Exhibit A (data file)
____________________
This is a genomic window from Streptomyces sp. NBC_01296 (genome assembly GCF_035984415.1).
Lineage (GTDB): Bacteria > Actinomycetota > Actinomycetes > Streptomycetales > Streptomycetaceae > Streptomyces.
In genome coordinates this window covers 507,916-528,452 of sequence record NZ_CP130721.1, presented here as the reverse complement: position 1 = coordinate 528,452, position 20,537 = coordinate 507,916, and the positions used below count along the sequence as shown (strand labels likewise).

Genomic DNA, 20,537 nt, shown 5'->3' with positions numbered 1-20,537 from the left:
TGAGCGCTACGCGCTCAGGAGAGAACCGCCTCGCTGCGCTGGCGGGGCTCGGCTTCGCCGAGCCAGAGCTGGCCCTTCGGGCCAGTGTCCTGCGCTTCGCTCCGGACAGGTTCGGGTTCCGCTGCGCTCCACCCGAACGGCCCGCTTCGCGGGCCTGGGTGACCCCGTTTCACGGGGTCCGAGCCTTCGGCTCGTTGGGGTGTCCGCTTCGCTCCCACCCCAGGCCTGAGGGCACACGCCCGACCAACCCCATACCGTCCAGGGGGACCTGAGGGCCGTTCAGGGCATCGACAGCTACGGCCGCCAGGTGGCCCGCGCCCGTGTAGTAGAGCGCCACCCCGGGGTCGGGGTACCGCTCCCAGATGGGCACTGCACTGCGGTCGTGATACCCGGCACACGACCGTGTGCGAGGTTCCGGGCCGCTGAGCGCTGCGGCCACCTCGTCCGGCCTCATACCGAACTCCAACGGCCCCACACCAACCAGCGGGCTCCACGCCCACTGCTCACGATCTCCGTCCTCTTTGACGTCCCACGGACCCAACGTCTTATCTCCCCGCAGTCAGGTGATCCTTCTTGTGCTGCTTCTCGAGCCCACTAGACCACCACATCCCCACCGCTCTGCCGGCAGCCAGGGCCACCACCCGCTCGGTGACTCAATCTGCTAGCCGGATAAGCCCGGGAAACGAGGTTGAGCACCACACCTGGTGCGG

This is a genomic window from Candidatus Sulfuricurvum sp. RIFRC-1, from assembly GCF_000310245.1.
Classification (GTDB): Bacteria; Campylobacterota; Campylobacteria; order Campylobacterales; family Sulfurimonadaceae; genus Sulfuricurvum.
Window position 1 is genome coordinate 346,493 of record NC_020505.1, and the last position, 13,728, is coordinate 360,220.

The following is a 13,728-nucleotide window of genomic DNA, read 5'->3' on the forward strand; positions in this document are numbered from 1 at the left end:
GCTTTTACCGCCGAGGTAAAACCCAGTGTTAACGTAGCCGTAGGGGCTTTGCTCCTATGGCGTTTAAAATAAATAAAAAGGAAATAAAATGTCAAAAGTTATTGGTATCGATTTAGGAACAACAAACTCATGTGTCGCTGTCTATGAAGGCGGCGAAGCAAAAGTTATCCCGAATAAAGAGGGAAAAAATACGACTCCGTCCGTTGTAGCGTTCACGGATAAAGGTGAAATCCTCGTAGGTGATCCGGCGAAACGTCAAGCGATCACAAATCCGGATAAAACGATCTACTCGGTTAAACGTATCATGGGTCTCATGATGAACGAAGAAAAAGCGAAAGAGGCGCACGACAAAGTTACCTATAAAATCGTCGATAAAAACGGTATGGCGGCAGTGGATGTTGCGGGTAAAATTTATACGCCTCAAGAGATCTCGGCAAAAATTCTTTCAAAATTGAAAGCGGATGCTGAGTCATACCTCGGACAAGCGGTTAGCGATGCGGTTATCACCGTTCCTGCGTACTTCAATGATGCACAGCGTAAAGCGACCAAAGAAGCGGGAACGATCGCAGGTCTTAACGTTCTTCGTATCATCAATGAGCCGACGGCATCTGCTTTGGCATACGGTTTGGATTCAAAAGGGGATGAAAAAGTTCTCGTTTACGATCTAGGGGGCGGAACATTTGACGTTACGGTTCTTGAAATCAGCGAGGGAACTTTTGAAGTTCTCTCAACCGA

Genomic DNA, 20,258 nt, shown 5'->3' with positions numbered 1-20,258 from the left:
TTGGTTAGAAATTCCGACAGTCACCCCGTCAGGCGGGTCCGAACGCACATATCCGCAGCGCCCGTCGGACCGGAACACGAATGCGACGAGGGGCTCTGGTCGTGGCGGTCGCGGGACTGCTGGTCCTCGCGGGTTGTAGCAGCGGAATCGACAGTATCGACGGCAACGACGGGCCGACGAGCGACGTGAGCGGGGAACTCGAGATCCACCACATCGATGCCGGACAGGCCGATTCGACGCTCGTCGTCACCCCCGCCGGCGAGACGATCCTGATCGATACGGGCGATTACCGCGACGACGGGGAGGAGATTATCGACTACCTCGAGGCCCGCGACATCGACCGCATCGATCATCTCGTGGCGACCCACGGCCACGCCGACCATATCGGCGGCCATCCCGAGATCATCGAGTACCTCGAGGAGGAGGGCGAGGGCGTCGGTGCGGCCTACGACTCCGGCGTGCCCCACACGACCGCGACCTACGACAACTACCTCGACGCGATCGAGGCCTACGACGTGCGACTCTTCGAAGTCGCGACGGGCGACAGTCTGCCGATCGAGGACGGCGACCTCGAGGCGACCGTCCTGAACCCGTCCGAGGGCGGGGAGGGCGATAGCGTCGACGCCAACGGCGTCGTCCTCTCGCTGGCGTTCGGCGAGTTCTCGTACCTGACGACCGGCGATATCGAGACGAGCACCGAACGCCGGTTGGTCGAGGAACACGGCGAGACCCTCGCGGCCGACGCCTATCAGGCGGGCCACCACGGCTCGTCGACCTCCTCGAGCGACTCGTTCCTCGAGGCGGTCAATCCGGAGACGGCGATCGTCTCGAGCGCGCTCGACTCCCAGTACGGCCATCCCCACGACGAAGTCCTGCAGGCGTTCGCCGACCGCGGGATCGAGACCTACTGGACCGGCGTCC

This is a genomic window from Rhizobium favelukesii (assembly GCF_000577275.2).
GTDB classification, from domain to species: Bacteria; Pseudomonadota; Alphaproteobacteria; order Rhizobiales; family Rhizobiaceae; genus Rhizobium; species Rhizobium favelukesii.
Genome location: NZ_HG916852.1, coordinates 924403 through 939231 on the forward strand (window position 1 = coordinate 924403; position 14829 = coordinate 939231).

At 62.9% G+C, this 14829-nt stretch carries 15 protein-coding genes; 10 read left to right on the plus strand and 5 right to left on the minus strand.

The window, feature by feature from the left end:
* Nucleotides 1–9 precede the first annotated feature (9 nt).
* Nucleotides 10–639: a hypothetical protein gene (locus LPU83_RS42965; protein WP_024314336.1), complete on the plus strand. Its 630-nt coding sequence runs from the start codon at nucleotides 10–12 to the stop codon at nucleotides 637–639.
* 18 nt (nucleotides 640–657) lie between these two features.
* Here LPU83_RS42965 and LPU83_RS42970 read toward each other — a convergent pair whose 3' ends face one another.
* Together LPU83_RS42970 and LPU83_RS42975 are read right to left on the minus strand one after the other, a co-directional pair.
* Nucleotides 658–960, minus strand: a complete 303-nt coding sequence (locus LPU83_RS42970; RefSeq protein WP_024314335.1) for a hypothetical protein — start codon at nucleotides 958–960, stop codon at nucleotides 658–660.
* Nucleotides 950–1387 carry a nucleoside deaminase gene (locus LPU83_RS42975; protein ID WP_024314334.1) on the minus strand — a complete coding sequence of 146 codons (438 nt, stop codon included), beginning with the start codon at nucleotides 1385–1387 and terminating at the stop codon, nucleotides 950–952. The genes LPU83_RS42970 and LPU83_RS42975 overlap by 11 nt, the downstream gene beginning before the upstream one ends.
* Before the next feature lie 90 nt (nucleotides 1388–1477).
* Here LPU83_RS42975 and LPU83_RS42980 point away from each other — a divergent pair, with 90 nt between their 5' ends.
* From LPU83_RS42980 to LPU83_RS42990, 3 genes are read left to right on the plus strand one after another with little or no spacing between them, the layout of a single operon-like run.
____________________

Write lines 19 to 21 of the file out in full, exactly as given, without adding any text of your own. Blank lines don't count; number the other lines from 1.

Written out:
* Nucleotides 10–639: a hypothetical protein gene (locus LPU83_RS42965; protein WP_024314336.1), complete on the plus strand. Its 630-nt coding sequence runs from the start codon at nucleotides 10–12 to the stop codon at nucleotides 637–639.
* 18 nt (nucleotides 640–657) lie between these two features.
* Here LPU83_RS42965 and LPU83_RS42970 read toward each other — a convergent pair whose 3' ends face one another.